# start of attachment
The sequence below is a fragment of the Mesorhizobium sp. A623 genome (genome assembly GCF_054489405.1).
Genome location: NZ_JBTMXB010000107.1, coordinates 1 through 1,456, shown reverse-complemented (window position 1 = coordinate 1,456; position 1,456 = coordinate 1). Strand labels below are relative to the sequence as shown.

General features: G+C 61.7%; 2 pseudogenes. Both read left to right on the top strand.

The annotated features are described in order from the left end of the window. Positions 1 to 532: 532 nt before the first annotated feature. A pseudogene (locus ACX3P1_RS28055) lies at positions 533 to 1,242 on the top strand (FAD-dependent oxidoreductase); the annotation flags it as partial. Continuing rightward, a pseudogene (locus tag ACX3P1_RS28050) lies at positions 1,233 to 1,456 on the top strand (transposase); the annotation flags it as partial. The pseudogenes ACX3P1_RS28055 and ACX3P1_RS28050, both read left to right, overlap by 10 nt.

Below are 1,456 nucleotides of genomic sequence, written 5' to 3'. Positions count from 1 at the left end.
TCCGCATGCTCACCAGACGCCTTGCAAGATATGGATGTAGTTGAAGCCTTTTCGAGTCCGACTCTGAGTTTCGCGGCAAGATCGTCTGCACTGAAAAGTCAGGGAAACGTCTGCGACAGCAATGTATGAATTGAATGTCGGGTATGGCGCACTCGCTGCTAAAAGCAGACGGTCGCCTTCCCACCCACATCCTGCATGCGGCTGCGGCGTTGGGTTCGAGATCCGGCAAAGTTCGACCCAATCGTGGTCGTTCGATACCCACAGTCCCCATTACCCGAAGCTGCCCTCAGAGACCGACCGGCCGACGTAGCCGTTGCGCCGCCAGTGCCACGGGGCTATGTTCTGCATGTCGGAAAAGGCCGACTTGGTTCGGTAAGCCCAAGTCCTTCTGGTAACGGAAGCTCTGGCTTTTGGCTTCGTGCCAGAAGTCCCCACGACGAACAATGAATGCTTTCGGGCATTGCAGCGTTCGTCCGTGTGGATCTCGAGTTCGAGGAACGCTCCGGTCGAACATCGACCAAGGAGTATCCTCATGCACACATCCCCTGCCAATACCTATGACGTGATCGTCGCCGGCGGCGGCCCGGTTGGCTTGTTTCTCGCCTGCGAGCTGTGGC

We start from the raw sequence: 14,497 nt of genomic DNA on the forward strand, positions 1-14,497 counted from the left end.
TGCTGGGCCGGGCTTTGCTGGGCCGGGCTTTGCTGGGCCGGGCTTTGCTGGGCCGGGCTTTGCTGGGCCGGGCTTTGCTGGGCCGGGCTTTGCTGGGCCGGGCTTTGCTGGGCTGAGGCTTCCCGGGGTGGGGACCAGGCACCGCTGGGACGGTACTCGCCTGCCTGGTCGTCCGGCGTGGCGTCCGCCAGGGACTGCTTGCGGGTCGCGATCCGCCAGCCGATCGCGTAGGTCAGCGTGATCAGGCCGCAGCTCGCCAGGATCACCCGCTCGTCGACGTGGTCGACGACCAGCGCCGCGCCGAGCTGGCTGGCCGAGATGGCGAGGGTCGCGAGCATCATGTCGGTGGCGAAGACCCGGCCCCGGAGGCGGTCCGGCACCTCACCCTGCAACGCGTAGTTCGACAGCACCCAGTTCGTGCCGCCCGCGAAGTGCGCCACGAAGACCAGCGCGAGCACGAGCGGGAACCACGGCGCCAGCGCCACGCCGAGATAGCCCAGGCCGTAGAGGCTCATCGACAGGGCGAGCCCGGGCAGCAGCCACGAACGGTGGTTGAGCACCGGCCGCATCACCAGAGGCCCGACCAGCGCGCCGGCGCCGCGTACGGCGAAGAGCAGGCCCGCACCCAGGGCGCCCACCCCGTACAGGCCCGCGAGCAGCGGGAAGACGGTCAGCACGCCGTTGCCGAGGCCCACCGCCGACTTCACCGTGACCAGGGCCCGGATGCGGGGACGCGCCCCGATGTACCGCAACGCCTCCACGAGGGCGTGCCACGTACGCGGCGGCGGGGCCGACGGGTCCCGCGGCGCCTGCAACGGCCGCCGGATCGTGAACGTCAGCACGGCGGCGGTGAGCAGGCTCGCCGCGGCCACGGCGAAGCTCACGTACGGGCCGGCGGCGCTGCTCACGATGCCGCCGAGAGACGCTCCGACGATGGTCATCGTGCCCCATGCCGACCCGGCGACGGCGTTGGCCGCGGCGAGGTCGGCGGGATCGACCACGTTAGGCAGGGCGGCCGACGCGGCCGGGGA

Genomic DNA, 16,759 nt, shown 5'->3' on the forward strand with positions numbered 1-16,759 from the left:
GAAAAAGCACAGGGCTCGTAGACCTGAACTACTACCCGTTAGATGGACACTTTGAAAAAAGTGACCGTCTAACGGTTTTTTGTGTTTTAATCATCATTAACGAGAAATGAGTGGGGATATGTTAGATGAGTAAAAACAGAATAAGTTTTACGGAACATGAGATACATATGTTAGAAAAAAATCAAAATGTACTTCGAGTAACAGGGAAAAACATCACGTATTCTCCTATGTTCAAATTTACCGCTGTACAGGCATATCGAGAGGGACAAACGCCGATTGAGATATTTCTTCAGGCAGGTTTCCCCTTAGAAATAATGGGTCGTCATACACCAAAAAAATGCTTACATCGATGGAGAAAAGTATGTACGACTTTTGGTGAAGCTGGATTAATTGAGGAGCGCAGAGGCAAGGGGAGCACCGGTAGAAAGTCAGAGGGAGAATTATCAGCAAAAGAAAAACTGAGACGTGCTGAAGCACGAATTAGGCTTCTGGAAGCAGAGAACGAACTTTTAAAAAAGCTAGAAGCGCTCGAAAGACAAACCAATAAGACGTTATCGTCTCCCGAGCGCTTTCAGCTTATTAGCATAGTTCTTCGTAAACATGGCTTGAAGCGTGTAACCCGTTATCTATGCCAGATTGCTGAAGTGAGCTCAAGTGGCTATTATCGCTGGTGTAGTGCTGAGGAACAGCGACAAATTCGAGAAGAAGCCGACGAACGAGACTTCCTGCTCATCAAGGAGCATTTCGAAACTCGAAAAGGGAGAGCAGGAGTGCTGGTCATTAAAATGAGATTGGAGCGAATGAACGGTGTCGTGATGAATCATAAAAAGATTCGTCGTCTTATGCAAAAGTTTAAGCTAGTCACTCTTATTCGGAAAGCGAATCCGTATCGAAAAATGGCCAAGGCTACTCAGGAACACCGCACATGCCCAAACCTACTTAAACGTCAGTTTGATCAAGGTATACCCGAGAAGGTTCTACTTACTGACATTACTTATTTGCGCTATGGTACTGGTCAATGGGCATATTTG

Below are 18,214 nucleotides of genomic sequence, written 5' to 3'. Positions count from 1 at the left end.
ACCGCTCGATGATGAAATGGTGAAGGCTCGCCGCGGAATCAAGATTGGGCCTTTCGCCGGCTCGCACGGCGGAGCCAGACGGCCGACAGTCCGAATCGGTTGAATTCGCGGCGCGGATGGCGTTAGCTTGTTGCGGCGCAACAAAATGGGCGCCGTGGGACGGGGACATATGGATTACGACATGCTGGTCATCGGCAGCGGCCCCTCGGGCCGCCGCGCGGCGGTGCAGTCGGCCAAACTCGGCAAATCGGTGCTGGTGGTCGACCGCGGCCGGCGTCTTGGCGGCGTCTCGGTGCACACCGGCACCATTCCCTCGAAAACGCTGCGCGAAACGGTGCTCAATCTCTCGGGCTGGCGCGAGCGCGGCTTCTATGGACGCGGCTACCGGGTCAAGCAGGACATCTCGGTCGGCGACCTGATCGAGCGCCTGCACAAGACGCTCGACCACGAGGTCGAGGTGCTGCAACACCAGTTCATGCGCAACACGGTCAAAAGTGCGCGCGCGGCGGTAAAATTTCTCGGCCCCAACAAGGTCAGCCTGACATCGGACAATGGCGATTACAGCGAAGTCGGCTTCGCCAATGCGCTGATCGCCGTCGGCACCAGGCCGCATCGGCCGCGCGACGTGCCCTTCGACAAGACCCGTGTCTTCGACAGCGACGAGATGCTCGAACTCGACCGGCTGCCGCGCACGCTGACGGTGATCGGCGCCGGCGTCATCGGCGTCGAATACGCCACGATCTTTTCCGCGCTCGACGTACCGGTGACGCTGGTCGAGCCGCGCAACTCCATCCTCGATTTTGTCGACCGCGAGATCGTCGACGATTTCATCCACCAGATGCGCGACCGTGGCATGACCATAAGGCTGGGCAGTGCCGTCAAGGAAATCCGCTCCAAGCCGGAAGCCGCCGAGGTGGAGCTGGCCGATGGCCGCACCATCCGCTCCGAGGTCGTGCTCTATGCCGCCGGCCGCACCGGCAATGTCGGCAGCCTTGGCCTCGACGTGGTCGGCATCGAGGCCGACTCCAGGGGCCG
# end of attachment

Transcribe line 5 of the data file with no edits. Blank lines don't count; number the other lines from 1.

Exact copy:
Below are 1,456 nucleotides of genomic sequence, written 5' to 3'. Positions count from 1 at the left end.